clock menu more-arrow no yes mobile

Filed under:

Mets Trade Rumors: Shaun Marcum trade profile

Shaun Marcum looked like a good signing, but his performance this year has likely limited his trade value.


The Mets signed Shaun Marcum to a one-year, $4 million deal with a potential $4 million in incentives during the offseason to fill out their starting rotation. Marcum missed most of spring training with a variety of injuries and didn't make a start with the team until April 27.

He went on to struggle mightily in his four appearances of the year, one of which came in relief, posting an 8.59 ERA 14.2 innings. Since then, he's at least been a bit better. In seven starts and one eight-inning relief appearance, Marcum has a 4.14 ERA over the course of 58.2 innings. On the season, he has a 5.03 ERA, 73 ERA+, and 3.54 FIP.

His overall numbers aren't as good as they were over the past three seasons, during which he put together a 3.62 ERA and 111 ERA+. And Marcum's batting average on balls in play was consistently under .300 in each of those three seasons, but this year it sits at .309. There's probably a reason for the rise in his ERA and BABIP: Marcum's average fastball has been clocked at 85.1 mph, a significant drop from last year's average of 86.3 mph.

In short, Marcum might not be as appealing to other teams as the Mets would like him to be.


If the Mets were to trade Marcum, they'd have to slot someone into the big league rotation to take his spot, but that's not exactly a problem given the team's record. If a contending team came calling for Marcum, it's hard to imagine Sandy Alderson turning down just about any significant offer.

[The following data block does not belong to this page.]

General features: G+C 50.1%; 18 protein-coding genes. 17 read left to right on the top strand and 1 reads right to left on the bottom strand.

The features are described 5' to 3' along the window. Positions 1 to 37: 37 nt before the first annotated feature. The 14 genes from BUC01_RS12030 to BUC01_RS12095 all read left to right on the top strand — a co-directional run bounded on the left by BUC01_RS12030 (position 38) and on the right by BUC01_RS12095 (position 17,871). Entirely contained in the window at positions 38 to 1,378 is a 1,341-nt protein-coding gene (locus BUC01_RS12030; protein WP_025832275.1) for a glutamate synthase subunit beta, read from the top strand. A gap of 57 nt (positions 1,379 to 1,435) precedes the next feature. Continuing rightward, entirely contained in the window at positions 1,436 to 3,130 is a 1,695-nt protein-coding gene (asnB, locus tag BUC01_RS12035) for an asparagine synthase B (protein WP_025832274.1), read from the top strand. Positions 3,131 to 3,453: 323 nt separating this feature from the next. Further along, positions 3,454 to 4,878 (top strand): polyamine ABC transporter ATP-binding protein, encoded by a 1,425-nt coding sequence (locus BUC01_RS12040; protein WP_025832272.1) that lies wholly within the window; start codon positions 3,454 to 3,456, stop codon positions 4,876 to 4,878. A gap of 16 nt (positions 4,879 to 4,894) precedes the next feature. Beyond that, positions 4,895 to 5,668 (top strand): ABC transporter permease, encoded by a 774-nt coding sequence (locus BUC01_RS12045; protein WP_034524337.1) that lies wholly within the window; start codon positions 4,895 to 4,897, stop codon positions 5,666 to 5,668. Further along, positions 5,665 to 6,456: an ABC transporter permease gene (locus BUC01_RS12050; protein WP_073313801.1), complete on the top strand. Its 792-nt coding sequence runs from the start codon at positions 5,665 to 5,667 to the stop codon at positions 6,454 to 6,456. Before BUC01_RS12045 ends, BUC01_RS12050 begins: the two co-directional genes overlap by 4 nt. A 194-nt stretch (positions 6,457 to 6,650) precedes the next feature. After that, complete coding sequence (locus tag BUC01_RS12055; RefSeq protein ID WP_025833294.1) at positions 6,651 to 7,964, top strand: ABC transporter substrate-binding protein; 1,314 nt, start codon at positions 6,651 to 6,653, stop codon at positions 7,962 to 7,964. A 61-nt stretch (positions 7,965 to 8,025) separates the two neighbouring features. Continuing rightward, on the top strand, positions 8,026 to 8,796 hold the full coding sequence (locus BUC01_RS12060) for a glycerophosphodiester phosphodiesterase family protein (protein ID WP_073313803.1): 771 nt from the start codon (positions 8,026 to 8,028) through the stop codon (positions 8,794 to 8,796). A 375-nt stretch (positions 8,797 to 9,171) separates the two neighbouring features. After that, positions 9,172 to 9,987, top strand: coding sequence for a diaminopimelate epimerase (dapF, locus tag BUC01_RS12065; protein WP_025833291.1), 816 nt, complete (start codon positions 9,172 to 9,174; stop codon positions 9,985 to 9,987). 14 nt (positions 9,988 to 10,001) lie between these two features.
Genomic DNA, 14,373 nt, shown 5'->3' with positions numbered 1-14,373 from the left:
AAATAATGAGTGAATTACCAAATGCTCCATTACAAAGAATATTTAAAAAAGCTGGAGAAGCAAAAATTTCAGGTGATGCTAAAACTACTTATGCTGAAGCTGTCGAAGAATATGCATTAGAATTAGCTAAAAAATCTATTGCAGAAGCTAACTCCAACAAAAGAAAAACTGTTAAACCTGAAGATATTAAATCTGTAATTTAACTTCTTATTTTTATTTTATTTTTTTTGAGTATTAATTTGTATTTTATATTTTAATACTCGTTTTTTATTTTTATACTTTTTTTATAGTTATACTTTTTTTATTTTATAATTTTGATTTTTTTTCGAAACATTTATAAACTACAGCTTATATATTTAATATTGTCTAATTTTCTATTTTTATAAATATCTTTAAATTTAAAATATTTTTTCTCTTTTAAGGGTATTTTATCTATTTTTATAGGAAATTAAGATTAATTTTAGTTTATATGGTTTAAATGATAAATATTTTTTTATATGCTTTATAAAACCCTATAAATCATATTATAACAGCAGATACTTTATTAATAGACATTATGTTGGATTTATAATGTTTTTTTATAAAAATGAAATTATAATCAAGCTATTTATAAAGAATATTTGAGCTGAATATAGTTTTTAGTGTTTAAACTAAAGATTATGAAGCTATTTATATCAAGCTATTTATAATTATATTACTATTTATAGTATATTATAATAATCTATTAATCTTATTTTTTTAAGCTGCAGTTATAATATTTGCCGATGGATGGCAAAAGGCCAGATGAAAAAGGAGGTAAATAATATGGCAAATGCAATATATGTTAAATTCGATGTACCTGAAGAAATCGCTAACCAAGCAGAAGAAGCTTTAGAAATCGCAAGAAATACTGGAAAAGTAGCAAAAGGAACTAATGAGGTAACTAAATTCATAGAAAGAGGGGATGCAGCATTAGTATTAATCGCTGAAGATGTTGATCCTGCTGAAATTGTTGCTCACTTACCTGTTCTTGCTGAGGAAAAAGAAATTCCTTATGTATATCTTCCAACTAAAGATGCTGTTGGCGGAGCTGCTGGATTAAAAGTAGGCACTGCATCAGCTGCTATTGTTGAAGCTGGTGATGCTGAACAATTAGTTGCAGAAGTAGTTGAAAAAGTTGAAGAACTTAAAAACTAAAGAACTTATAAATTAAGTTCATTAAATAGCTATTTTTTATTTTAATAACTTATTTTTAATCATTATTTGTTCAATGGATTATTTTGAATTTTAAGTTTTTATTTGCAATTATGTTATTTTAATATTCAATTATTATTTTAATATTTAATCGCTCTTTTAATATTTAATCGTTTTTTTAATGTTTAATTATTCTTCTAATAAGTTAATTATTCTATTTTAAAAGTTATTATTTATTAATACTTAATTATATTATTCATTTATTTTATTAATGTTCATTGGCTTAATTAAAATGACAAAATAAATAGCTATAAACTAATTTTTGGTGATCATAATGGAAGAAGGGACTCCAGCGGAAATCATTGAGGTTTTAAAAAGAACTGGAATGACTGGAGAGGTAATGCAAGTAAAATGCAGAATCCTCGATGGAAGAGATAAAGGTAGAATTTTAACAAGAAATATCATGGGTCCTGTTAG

The Trade Market

Luckily for the Mets, there's no shortage of contending teams with poor starting rotations. The Blue Jays, Orioles, Padres, Giants, Indians, Rockies, Angels, Rays, and Diamondbacks are all at least in the hunt for a wild card spot, if not a division title, with below-average starting rotations. If Marcum puts together a good couple of weeks, perhaps one of those teams would be interested in trading for him.

The Return

If the Mets are willing to pay all of Marcum's salary this year, it wouldn't be a total surprise to see them pick up a player who could be a part of the 2014 roster. If one of the organizations above were to offer a decent prospect—think someone rated a B- or C prospect—at a position of need, the Mets would likely be more than willing to send Marcum packing in a trade. Given his performance this year, however, he may very well end up finishing the season with the Mets.